The Illustrated War News, Number 21, Dec. 30, 1914
THE ILLUSTRATED WAR NEWS
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DEC. 30, 1914
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THE ILLUSTRATED WAR NEWS, DEC. 30, 1914—[PART 21]—II
THE ILLUSTRATED WAR NEWS, DEC. 30, 1914—[PART 21]—1
The Illustrated War News.
ONE OF THE BRITISH SHIPS WHICH SANK VON SPEE'S SQUADRON OFF THEFALKLANDS: THE BATTLE-CRUISER "INVINCIBLE"
2—THE ILLUSTRATED WAR NEWS, DEC. 30, 1914—[PART 21].
THE GREAT WAR.
In reviewing the events of the last week throughout the world-wide area ofwar, let us begin with the Dark Continent, where everything went in ourfavour—very brilliantly so. First of all, then, we may now be said tohave completed our conquest of the German Cameroon country by takingpossession of the whole of the railway which runs northward from Bonabari,and is now in the hands of our troops. A similar fate is reserved, at nodistant date, for German South Africa, against which General Botha—a manno less brave and dashing as a soldier than sagacious as a statesman—ispreparing to lead a conquering force. Having stamped out the rebellionwithin the Union itself—crushing it literally like a beetle—he is nowaddressing himself to the task—a harder one, perhaps, but still certainof achievement—of making an end of the bad neighbourhood of the Germansin the vast region forming the Hinterland of LŁderitz Bay, which isalready in our possession, and rendering it impossible for them in thefuture to intrigue from that quarter against the peace and stability ofthe Union. The court-martialling and prompt execution at Pretoria ofthe rebel leader, Captain Fourie, shows what the Union Government isminded to do pour dťcourager les autres. The rebellion was promptlyand energetically suppressed—though not without a Union loss of 334,including more than 100 deaths; while in German South Africa, thecasualties had also risen to a total of some 370. The rebels had more than170 killed, over 300 wounded, and 5500 prisoners—which was thus a verycreditable bit of work, as brilliant as it was brief, in the rounding-upof rebels against the unity of the Empire.
SPOKESMAN OF FRENCH DETERMINATION: M. VIVIANI, PREMIER OF FRANCE.
At the opening of the French Chamber on the 22nd, M. Viviani, the Premier,expressed the national resolve to continue the war till the cause of theAllies is won.—[Photo. Topical.]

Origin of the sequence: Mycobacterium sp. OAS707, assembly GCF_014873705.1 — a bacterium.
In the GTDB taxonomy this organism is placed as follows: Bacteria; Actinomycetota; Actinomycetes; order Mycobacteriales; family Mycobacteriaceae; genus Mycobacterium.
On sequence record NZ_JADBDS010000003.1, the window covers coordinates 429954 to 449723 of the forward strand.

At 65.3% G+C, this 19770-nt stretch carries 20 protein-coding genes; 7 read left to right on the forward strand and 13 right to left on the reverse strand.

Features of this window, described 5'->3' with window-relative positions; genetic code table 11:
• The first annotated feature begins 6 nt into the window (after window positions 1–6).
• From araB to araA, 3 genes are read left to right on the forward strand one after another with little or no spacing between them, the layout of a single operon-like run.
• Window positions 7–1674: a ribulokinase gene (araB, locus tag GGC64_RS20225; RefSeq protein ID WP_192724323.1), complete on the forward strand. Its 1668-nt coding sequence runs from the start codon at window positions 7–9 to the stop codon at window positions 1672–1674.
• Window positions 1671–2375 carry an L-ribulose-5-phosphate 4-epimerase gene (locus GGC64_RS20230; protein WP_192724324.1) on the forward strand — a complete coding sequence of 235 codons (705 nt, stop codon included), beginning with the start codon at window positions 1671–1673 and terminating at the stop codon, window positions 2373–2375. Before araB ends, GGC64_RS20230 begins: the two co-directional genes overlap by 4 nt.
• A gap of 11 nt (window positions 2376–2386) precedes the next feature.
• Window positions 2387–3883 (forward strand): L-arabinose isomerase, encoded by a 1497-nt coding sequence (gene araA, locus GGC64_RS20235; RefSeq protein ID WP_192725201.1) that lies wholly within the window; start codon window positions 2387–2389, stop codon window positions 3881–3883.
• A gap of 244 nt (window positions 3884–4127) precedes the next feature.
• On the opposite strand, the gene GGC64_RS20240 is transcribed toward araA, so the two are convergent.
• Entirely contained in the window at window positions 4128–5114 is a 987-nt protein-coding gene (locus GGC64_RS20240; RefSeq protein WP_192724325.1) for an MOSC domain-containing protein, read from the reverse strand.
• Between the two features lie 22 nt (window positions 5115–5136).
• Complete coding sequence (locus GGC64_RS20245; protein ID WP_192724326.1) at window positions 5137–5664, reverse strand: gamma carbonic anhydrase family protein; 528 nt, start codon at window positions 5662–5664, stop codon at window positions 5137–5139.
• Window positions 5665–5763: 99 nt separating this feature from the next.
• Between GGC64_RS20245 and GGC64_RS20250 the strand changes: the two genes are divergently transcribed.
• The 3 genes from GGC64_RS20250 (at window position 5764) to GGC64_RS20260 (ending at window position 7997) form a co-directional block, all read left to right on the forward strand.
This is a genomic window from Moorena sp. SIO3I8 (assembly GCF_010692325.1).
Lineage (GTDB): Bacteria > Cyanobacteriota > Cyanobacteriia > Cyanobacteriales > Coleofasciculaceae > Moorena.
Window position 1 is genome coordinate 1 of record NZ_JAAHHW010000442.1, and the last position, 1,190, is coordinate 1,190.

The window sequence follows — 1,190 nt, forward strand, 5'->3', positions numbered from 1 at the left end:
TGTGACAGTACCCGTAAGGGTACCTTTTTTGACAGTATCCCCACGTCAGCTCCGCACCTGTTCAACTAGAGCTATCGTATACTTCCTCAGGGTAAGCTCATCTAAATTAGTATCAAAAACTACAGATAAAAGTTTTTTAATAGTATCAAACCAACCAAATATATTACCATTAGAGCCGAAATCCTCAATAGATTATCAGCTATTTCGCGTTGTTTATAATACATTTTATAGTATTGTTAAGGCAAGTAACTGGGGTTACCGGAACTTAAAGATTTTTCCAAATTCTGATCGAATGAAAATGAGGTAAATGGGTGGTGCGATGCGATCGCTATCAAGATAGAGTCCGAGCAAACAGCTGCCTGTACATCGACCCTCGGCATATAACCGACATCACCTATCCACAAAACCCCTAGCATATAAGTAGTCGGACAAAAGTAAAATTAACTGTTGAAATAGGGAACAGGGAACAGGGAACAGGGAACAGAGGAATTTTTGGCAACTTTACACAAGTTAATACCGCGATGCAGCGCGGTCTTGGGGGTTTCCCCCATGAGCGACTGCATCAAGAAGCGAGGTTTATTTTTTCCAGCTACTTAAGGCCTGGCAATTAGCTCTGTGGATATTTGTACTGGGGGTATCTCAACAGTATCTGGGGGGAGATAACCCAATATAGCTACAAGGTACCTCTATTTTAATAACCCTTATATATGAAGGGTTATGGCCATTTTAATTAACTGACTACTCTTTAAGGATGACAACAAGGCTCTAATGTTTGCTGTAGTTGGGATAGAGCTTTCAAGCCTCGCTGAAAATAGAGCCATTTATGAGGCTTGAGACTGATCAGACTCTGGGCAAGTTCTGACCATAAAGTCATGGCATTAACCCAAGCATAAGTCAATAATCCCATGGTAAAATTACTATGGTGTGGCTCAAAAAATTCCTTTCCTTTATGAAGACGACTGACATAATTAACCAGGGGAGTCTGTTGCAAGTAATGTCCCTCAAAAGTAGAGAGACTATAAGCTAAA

APPOINTED COMMANDER-IN-CHIEF AT THE NORE: ADMIRAL CALLAGHAN.
Admiral Sir George Callaghan was Commander-in-Chief of the Home Fleet from1911 till the war began. He has since been on the War Staff at theAdmiralty.—[Photo. Heath.]
GERMAN PRAISE OF THE BRITISH SOLDIER: GENERAL VON HEERINGEN.
Interviewed recently, General von Heeringen said: "The English first-linetroops are splendid soldiers, experienced and very tough, especially onthe defensive."—[Photo. Bain.]
Quite of a piece with the doing of this job in South Africa was thedisposal of another overt enemy against our authority at the otherextremity of the Dark Continent—in the person of the Khedive, Abbas II.,who has now been replaced by Prince Hussein Kamel Pasha as the nominalSultan of Egypt—under our protection and power. No change of the kind wasever brought about with so much statesmanlike wisdom and such littlefriction, or with so much hearty approval from all sides—except, ofcourse, that of the Turks and their German backers, for whom the change ofregime, effected as it was by a simple stroke of Sir Edward Grey'smasterly pen, was a most painful slap. The exchange of messages betweenKing George and Prince Hussein—one promising unfailing support, andthe other unfailing allegiance—completed the transaction, one of thegreatest triumphs of British statesmanship, compared with which the recentstatecraft of the Germans is mere amateur bungling. Marshal von der GoltzPasha, who has now exchanged his Governorship of Belgium for the positionof chief military counsellor on the Bosphorus, will find it harder thanever—with his rabble army under Djemal Pasha—to "liberate" from theBritish yoke the people of Egypt, who have already shown that they no moreyearn for such emancipation than our loyal fellow-subjects in India.
THE ILLUSTRATED WAR NEWS, DEC. 30, 1914—[PART 21]—3
Christmas celebrations in the Navy were naturally curtailed this year, buteven in time of war the festival is observed to some extent, under thelimitations caused by the necessity of being ready for immediate action.That the Navy did not allow Christmas festivities to interfere with dutyis shown by the brilliant air-raid on Cuxhaven on Christmas morning. TheGrand Fleet which keeps its silent watch on the seas, under AdmiralJellicoe, did not, we may be sure, relax any of its vigilance. One of theChristmas customs in the Navy is to decorate the mastheads with holly,mistletoe, or evergreens. The mess-room tables are also decorated, and theofficers walk in procession through the messes, the Captain sampling thefare.—[Photos. by Newspaper Illustrations and Alfieri.]
4—THE ILLUSTRATED WAR NEWS, DEC. 30, 1914—[PART 21].